- Trip Outline
- Trip Includes
- Trip Excludes
Go on an amazing tour and discover the real Transylvania Dracula history. Visit our country, explore amazing landmarks, attend unique events and follow into the footsteps of Vlad the Impaler.
This tour departs for a minimum of 2 people!
Bran Castle – Transylvania’s iconic image, an impressive fortress dating back to 1377, also known as Dracula’s Castle
The Medieval Saxon Citadel of Sighisoara – a UNESCO World Heritage Site, Vlad the Impaler’s birth place
Dracula’s Castle in Borgo Pass – built in accordance with Bram Stoker’s imagination on the border between Transylvania, Moldavia and Bucovina.
The Medieval Saxon city of Brasov – one of the best preserved medieval cities in Europe, it was here that Vlad the Impaler led raids against the Saxon merchants
Rasnov Peasant Citadel – the best preserved peasant fortification in Transylvania and the largest one in Eastern Europe
The medieval city of Sibiu – concentrating the largest number of tourist attractions in Romania, the place where Vlad the Impaler’s son, Prince Mihnea the Evil is buried
Medieval Accommodations – the finest selection of 3 and 4* hotels, including Dracula’s Castle in Borgo Pass, meant to introduce the visitor to the local atmosphere.
Transylvania Dracula History – Private 5-Days tour brief itinerary
Your quest to discover the amazing Transylvania Dracula History begins in Cluj-Napoca. Meet our guide at the airport and then drive to Bistrita Citadel. Follow into the footsteps of Jonathan Harker, the main character of Bram Stoker’s ‘Dracula’ novel. Go to the Golden Crown restaurant and visit the Jonathan Harker saloon. After that, enjo the same menu Stoker’s character had in the book. Next, head to Borgo Pass. Accommodate at Dracula’s Castle Hotel.
From here, drive to Sighisoara Medieval Citadel. While en route, you can stop in Targu Mures and admire landmarks such as Teleki Palace. Once you reach Sighisoara, visit the Clock Tower Museum, the Torture Room or The Covered Stairs. Accommodate in a medieval 3* hotel situated in the heart of the citadel.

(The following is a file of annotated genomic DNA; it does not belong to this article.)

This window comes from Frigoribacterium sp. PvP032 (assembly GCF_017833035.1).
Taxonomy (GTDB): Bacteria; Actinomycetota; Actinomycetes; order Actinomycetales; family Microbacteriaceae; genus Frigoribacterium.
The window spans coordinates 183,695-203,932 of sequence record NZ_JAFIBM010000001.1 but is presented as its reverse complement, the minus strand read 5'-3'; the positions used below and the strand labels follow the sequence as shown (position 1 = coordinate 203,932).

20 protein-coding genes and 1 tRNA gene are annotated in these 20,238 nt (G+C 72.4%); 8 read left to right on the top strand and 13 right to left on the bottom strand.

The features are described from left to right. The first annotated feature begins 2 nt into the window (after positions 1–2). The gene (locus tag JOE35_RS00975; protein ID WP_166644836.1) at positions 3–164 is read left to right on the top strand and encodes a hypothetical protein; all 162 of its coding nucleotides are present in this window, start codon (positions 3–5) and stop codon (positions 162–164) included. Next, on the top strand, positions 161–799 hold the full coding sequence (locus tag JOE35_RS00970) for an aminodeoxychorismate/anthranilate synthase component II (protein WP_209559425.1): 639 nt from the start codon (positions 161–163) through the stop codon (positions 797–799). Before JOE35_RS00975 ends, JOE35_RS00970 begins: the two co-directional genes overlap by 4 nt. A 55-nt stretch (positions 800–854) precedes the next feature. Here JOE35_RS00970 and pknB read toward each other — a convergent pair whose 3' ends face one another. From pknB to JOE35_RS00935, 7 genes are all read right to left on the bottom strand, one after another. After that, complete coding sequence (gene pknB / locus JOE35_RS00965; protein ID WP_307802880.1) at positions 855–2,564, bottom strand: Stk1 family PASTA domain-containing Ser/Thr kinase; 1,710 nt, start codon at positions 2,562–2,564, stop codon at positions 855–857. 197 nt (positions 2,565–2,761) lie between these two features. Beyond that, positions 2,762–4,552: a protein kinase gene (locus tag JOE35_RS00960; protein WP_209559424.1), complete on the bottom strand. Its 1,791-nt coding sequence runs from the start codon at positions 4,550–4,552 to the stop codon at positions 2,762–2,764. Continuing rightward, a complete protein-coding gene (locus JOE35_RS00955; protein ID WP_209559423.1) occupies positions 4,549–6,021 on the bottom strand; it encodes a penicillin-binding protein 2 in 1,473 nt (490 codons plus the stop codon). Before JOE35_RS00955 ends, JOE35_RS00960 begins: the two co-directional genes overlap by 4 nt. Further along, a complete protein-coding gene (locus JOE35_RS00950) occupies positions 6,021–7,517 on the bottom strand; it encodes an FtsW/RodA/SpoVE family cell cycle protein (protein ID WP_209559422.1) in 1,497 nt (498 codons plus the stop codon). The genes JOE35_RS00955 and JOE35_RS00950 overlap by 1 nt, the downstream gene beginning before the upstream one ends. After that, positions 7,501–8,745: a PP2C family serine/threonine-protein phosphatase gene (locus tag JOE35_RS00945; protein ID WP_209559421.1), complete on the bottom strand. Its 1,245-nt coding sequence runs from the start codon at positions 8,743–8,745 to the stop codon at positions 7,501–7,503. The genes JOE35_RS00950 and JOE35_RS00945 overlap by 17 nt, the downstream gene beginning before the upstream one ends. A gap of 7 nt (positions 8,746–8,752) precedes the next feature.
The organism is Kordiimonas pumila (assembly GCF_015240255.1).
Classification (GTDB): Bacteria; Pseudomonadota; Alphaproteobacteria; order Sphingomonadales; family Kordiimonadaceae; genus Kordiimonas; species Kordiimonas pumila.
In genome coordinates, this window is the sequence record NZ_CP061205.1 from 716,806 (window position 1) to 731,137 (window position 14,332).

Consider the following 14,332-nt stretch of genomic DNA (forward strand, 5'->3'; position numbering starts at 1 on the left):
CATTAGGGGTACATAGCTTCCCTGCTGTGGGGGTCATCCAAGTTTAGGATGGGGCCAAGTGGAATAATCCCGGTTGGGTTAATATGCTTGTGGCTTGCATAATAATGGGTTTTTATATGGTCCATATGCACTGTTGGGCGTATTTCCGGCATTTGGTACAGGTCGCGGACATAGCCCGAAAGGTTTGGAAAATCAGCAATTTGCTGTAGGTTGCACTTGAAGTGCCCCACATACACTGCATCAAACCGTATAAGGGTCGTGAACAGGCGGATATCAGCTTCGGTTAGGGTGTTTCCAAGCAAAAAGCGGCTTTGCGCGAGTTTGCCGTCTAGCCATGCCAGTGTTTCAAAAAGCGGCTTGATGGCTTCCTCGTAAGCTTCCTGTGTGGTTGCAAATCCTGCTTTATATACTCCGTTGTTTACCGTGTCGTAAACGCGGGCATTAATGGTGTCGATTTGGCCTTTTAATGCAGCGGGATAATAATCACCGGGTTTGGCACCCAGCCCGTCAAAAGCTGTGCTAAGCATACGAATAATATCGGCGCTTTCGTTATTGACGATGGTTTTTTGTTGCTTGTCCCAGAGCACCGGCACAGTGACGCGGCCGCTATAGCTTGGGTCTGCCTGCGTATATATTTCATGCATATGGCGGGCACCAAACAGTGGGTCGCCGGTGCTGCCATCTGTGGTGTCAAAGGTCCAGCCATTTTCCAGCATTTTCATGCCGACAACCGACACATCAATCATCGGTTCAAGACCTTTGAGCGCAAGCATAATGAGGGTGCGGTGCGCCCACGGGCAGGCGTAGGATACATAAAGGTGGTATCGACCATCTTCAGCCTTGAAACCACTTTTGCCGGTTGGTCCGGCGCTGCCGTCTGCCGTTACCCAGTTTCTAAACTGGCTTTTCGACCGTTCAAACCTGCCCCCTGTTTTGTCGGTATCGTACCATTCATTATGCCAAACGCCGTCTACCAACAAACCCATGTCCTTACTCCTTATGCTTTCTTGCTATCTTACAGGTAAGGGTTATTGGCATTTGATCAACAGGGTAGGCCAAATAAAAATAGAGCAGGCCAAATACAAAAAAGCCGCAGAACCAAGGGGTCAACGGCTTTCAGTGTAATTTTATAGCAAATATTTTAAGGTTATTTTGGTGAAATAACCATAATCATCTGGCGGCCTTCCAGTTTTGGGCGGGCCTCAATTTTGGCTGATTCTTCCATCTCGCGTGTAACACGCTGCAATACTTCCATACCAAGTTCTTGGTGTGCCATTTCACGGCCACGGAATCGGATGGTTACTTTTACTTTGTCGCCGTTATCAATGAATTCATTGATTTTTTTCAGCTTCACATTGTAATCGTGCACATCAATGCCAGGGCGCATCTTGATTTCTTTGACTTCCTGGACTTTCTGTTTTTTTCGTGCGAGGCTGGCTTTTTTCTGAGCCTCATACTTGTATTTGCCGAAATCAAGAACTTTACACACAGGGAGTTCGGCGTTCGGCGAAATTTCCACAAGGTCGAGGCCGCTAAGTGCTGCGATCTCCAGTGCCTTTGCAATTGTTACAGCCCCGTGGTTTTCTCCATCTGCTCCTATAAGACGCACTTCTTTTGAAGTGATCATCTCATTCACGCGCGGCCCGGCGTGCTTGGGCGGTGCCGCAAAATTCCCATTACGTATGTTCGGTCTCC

Transylvania Dracula History – Bran Castle
Continue your private tour in Bran Village. Visit the famous Bran Castle, also known as Dracula’s Castle thanks to Bram Stoker’s novel. After that, head to Rasnov Peasant Citadel and then drive to the medieval saxon city of Brasov. Discover this amazing city and its famous landmarks, such as the Black Church. To conclude this day, head to Poiana Brasov for your accommodation.
Next, your itinerary takes you to Sibiu. Before reaching the city, you can stop on the way and admire Fagaras Citadel. Sibiu is known for its large numbers of attractions. During your city tour you can discover the Evangelic Church, the Liars’ Bridge and many others. After you complete the tour, head for Sibiel village and accommodate in guest houses.
The journey to discover our Transylvania Dracula History concludes in Cluj-Napoca. Take a brief city tour which includes landmarks such as St. Michael’s Cathedral. Lunch is not included, but you can eat somewhere in town, on your own expense. After that, our guide drops you off at the airport for the return trip.
This is an overview of your tour. For more information, please scroll up and then use the product’s menu to navigate to your desired section such as Itinerary, Inclusions or Exclusions.
Book your private Dracula tour 2020 now and then discover our country! This private tour is available for groups of at least 4 people.
We accept MasterCard and Visa on our on-line secure internet payment form.
- MasterCard and Visa via fax and phone.
- We also accept payments via PayPal and bank transfer.
- At the moment of booking we require an advance deposit in the amount of Euro 145/person. Once the advance deposit is registered with our accounts we issue a Confirmation Letter.
- The final payment is due 60 days prior to tour departure. Should the booking be made within 60 days prior to tour departure, entire tour cost is requested at the time of booking.
|Departure date||Price per person
(2 persons to one double room)
|Single room supplement||Availability|
|5 day tour. Departure from Cluj-Napoca, Transylvania (GMT +02:00)|
|Every Friday, on request, for a minimum of 2 people.||
Why to choose a private escorted tour
- It is more comfortable
- Time saving
- You can decide the pace of the tour
- Having a tour guide helps you to have a more genuine experience
Available for free if:
You don’t have a reflection in the mirror,